Friday, 2 October 2015

Wikis - to edit, or not to edit?

There are two main approaches to Wikis as a Knowledge Management component - providing page editors who act as validators or gatekeepers, or allowing free editing.

In the first case, the contents of the wiki page can be edited by only a few people, while others can suggest edits, or comment on existing content, by using the comments facility.  

In the second case, everyone has editing rights, and the assumption is that if enough people edit, the wiki is self-correcting and that errors and opinions will not last in the long term.

The second model is often quoted as the Wikipedia model, although even Wikipedia is not so simple to edit. Although everyone can make minor edits, the protocol is to discuss major edits in the article discussion/talk page prior to publishing, and even on Wikipedia there are locked pages that only approved people can edit.

How to decide which model to take

Before we look at each model, we need to consider that knowledge in an organisation generally has three levels of validity.

1. Mandatory, or “Must Do” knowledge. This is the level of company standards, and everybody reading this particular guidance document realises that they need to follow exactly what’s written. If there is a major problem, they need to get in touch with the process owner and discuss it with them, but that the default should be to follow this documentation exactly.

 2. Advisory, or “Should Do” knowledge. This is the level of best practices, and everybody reading this particular process documentation realises that this is current best way to approach this particular process, based on existing company knowledge. However there is always a drive to improve on best practice, and if somebody can find an even better way, then that’s great. So Advisory process is advised, but not compulsory. However if people ignore advisory knowledge and things go wrong, some awkward questions may be asked.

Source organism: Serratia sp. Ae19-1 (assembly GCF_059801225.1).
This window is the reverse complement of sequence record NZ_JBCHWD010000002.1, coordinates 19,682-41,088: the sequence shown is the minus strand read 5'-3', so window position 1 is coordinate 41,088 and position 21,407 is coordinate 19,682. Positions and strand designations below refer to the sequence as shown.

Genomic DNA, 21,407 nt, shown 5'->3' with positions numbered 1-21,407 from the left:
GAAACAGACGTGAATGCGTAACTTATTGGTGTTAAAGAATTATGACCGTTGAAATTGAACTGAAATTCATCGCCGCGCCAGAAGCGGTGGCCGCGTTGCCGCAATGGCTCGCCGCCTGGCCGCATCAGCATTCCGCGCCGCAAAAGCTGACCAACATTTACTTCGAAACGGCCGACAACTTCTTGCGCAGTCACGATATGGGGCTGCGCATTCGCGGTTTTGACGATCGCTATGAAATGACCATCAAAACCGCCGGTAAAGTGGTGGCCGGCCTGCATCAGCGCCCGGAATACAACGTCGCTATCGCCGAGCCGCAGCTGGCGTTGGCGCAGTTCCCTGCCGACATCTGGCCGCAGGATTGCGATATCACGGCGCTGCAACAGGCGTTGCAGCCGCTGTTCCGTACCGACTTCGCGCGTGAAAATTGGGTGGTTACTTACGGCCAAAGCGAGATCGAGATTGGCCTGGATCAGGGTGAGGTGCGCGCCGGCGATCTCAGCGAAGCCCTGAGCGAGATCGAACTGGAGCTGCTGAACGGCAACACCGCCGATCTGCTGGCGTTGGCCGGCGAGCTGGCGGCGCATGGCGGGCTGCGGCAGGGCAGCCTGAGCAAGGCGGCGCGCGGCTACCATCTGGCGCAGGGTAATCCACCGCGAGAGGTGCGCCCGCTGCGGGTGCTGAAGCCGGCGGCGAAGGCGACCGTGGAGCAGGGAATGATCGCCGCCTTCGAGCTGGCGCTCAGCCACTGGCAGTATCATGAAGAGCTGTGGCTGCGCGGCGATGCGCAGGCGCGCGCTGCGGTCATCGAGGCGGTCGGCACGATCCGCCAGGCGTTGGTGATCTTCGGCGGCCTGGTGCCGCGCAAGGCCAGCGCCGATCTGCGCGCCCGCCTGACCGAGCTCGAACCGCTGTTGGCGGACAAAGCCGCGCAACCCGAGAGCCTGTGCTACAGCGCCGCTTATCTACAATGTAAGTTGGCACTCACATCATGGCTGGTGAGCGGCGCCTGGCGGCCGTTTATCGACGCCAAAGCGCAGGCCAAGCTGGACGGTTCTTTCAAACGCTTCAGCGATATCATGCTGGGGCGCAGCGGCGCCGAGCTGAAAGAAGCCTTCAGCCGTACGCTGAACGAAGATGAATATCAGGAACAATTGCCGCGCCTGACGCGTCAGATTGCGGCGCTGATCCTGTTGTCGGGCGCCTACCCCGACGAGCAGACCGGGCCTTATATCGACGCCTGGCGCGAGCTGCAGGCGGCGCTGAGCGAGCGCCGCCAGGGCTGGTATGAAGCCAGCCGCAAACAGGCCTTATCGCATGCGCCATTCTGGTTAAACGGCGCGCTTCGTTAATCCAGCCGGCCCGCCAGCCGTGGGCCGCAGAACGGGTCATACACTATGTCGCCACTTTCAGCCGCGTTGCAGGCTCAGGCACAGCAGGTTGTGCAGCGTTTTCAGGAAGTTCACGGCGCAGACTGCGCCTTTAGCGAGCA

3. Suggested, or “Could Do”. This is the level of good ideas or good practices that others in the organisation have used, which the reader should feel free to reuse or re-adapt to his or her own context. These good ideas can still save the reader a lot of time and effort, but there is no real requirement to copy them.

Level three is the chit-chat level of knowledge, in social media, discussion forums or meetings, where ideas and opinions are kicked around and solidified over time. There is a validation step to move from level 3 to level 2 (validation by SMEs or a Community of Practice), and another validation step (validation by the company) to move from level 2 to level 1. 

Where wikis come into the picture

The question is - what knowledge do you want to host on your Wiki? Level 3, or level 2?

The KM4Dev community use their wiki mainly as level 3 - as they say

"This wiki is both a working area for the Knowledge Management for Development (KM4Dev) community and a way for us to make our joint work accessible to a wider audience"
Wikis in places like Shell, Pfizer and Conoco use the wiki for level 2. Level 1 knowledge is held in the discussion forums and lessons management systems, and the wiki page editor promotes content to the wiki once it is considered "valid". They make reference to level 1 knowledge by linking to official procedure documents and standards.

Wikipedia, without making this explicit, is primarily for level 2 knowledge. The article discussion/talk pages are where the level 3 interchange happens, and the promotion of major edits to the main page is by "editorial consensus".


If you are using your wiki for level 3 knowledge, then allow everyone to edit.

If you are using your wiki for level 2, then a) introduce a validation step, and b) decide where your level 3 conversations will take place. 

No comments:

Blog Archive